I believe that any part in us used to be a survival strategy, and was once a helper to us. Therefore, the “what-ifs” is a part that is trying to prevent me from facing a disaster. The “what-ifs” was a helper to me once. That’s why I rely on the “what-ifs” currently, and I can’t get rid of this voice in my head. To get rid of “what ifs” I first have to be friends with “what ifs”.
The important news of the week was the business opening. I am not sure what’s qualifying to re-open, but all the hair salons nearby my office have opened. I also can see more cars on the road. The number of confirmed cases stays under 1000 cases a day. I guess this is a good sign.
I found myself in two emotions. The first one was a complete sense of powerlessness to do anything for them. Other than holding a space for them to talk about their experiences and their emotions, I can’t do anything. The other feeling was anger. I found myself wanted to shut out to the people who haven’t taken the situation seriously. How could you not to take the social distancing seriously when these nurse and doctors are risking their own life and their families’ life to take care of us?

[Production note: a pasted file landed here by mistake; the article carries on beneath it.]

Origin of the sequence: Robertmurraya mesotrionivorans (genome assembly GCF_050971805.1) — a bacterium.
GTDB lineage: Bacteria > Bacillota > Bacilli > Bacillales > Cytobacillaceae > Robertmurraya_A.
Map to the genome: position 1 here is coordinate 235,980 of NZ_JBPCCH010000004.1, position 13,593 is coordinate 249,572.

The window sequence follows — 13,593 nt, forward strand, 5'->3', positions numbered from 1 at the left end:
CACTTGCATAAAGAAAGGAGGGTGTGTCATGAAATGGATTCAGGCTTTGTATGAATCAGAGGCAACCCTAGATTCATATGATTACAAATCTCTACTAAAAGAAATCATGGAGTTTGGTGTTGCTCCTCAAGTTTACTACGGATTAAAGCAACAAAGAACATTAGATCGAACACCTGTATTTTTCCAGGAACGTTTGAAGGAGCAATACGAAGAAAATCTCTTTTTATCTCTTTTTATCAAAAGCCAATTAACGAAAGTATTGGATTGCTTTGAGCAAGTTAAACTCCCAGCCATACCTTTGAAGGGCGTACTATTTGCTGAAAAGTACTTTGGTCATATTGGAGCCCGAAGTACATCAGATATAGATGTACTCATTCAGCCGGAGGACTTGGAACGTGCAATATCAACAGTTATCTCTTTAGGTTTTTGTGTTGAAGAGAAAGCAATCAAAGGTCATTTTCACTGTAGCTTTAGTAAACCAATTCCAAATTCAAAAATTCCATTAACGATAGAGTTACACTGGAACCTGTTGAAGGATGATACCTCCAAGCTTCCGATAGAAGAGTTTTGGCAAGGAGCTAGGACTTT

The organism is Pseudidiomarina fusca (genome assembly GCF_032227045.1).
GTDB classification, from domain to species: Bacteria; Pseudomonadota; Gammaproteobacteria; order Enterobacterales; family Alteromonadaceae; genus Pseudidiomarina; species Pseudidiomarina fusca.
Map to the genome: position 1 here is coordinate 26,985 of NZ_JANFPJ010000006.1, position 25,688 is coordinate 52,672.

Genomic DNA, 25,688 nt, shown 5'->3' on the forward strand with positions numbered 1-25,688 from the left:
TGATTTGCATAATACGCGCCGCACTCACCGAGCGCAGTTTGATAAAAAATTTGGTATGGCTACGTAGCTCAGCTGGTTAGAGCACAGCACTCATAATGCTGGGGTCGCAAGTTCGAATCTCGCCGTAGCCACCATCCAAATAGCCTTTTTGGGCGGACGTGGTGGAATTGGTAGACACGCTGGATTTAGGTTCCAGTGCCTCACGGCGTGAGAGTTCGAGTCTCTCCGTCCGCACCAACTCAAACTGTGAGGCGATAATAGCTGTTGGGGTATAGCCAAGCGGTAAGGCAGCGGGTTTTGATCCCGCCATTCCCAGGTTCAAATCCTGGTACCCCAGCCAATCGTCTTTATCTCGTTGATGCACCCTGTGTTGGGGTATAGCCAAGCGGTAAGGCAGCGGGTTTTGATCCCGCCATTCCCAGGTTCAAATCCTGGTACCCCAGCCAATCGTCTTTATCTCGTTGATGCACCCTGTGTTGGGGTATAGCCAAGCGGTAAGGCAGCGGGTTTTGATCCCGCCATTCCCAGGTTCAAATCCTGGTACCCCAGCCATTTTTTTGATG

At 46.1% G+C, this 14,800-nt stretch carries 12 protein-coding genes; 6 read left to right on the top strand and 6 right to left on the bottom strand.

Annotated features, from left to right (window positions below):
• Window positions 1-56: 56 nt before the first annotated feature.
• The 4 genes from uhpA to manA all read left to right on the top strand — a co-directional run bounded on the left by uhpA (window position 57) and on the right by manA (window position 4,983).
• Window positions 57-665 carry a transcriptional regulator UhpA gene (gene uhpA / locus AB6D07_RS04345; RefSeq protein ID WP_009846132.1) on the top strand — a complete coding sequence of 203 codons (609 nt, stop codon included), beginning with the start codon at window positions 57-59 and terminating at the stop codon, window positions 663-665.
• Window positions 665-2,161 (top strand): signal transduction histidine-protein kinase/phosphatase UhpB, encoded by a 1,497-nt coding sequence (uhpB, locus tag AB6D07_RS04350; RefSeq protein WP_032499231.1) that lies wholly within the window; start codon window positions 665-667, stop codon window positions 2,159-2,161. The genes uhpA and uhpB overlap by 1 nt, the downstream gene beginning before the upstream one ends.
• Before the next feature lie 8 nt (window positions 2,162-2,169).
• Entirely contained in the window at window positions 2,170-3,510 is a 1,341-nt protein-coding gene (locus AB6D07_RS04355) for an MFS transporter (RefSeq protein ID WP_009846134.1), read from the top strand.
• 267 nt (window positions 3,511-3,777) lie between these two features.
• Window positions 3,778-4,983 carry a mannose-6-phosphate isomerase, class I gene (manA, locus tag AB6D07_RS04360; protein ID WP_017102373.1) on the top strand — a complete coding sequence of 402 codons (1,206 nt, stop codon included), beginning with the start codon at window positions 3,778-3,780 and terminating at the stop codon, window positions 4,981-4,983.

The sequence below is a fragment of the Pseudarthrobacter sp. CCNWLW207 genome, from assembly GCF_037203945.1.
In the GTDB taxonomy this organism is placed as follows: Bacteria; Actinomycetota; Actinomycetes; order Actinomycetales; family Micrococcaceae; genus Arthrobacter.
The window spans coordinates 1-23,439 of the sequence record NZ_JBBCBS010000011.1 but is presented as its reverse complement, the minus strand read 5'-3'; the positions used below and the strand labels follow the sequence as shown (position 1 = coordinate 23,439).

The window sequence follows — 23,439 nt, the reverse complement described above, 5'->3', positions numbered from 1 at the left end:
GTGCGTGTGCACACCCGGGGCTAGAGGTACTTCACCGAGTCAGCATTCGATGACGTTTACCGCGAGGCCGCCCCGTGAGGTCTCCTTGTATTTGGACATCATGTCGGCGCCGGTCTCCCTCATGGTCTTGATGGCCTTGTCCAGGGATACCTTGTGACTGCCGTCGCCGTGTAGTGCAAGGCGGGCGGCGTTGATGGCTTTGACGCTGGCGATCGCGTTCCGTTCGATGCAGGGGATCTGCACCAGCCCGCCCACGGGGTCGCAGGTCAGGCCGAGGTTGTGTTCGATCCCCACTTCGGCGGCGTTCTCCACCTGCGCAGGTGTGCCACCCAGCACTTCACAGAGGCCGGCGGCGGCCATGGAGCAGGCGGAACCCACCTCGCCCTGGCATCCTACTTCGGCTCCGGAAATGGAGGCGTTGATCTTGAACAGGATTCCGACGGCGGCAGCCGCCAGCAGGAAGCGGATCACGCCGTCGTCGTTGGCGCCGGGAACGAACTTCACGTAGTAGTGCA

Moving into week 6 (4/20 to 4/27), I am tired and exhausted from another weekend training. I also found myself settling into a routine in the past few Sundays. I usually ran out of the house early Sunday morning, waiting in the line outside Market Basket, hoping to get the cleaning supplies but no luck, and then, driving to Target, Walmart, and then CVS in the hunt of Lysol and Clorox, often with no luck.
In Chinese characters, the word crisis looks like this “危機”. There are two characters, danger and opportunity. So, a crisis is a dangerous opportunity.
At the end of the 3rd week after the COVID-19 pandemic sweeping through Massachusetts, I asked myself: what do I want to see myself at the end of this pandemic?